If there were a State of the “Unions” report, it would no doubt highlight unusual protests, increased organizing and widespread strikes in 2018, along with a forecast for a labor board likely to give more latitude to employers in 2019.
Groups of employees protesting against the actions of their employers are not unusual. However, two protests by groups of Washington, DC employees in 2018 were extraordinary. The NLRB Professionals Association, representing career staff NLRB employees, picketed speeches made by the NLRB Chairman and the NLRB General Counsel. According to their leaflets, they criticized the NLRB’s “systematic attacks on the employees . . . and the agency (NLRB) as a whole.” They further expressed concern regarding their upcoming collective bargaining negotiations, which they anticipated would include NLRB management’s demands to reduce compensation, benefits and job protections. The second unusual group of protesting employees was represented by the Office of Professional Employees International Union. They picketed their employer, the AFL-CIO, which found itself in the ironic position of being an employer opposing the concerns by its own employees over matters including job security and increased economic benefits.
In spite of Republican domination of the federal executive, legislative and administrative branches of government, union organizing and strike activity increased in 2018. Unions continued to target jobs that cannot be “exported,” such as those in the healthcare and hospitality industries. For example, approximately 6,000 employees represented by UNITE HERE struck 26 Chicago hotels and gained pay and benefit increases, including the continuation of health insurance benefits even when employees are laid off during annual cyclical business downtimes. Approximately 7,700 UNITE HERE members struck an international hotel company nationwide. These strikes are the tip of the resurgent strike activity iceberg. In 2017, only seven strikes involved more than one thousand employees each. In 2018, more than 20,000 teachers struck in West Virginia; more than 20,000 teachers struck in Oklahoma; more than 40,000 teachers struck in Arizona; and other large teacher strikes occurred in Colorado, Kentucky and North Carolina. More than 15,000 patient care workers struck University of California medical centers in Los Angeles, San Francisco, San Diego, Davis, and Irvine, plus approximately 24,000 members of other unions supported these strikes by also refusing to work (sympathy strikes). Finally, approximately 20,000 employees of an international internet company engaged in a one-day strike to bring public attention to their dissatisfaction with the company’s handling of sexual harassment complaints against managers.
UNITE HERE focused attention on “go green” environmental initiatives, such as offering points or enhanced rewards programs to encourage guests not to change linen and towels every day. UNITE HERE alleged that these environmental actions resulted in, and were possibly intended to, reduce the number of its members who are housekeepers. That UNITE HERE position is ironically adverse to environmental groups, some of which were allies with unions in corporate campaigns.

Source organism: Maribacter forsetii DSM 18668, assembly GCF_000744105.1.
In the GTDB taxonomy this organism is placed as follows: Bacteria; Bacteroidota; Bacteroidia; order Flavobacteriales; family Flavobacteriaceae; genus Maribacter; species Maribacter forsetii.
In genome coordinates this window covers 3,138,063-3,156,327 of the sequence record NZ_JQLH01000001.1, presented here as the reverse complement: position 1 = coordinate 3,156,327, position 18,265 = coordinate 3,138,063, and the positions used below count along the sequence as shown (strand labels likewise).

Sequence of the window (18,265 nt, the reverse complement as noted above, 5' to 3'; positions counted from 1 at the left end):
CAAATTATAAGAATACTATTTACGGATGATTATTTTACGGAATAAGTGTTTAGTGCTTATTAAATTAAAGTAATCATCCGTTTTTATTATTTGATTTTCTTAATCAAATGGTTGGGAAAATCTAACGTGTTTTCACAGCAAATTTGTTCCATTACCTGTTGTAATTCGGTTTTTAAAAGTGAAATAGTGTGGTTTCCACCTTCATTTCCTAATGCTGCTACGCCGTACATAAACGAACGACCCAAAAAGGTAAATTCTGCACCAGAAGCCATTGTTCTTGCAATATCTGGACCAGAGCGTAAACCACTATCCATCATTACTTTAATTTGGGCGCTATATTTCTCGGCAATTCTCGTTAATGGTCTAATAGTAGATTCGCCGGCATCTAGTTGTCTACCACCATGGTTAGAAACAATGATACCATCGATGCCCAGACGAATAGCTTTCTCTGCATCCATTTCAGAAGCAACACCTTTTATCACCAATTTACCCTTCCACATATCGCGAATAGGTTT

UNITE HERE also claimed that the increased use of robots minimizes the work typically performed by its members: housekeepers who clean rooms, food service employees who prepare and deliver room service meals, performed laundry services employees, and front desk employees who are replaced by smartphone facial recognition for check-in. Additionally, UNITE HERE claimed that the proliferation of ride-sharing services had caused a reduction in the tips formerly received by front door employees for hailing a taxi cab, and that food delivery companies also have reduced the work of hotel food service employees who prepare and deliver room service meals.
Ironic developments in labor-management relations continue in 2019. The Federal Labor Relations Authority (FLRA) is responsible for enforcing the rights of approximately 2.1 million non-postal federal government employees to unionize. The FLRA Chairwoman recently announced FLRA would no longer recognize or negotiate with the union of Authority Employees, which has represented FLRA employees for decades. Ironically, most of the FLRA employees are lawyers who file legal challenges on behalf of other federal government employees against their federal government agency employers.
In 2019, the pendulum is already swinging toward more employer-friendly positions, with the NLRB General Counsel issuing directives that announce the return to prior precedent. For example, the NLRB will allow an unfair labor practice charge to be deferred to arbitration. If the NLRB determines that the arbitrator did not decide an employee’s legal rights, then the unfair labor practice charge may proceed. The General Counsel also announced his desire to identify a case to litigate that a union’s use of “Scabby,” the inflatable rat balloon, is illegal and prevent it from being used in a strike or picketing. John Ring, the new chair of the NLRB has placed renewed emphasis on the agency’s rule-making authority, exercised only rarely since the agency was founded in the 1930s. The agency issued a proposed rule in 2018 clarifying its standard on joint employment and has indicated it will release another proposed rule modifying union election procedures. Ring’s public comments suggest more practices may be the subject of rule-making in the coming year. In addition, the NLRB issued its Strategic Plan for 2019-2022 in December. Among the highlights, the agency’s goal is for an annual, agency-wide 5% reduction each year in case processing time for unfair labor practice charges.
For more information on developments with the NLRB, stay tuned to Akerman’s HR Defense Blog.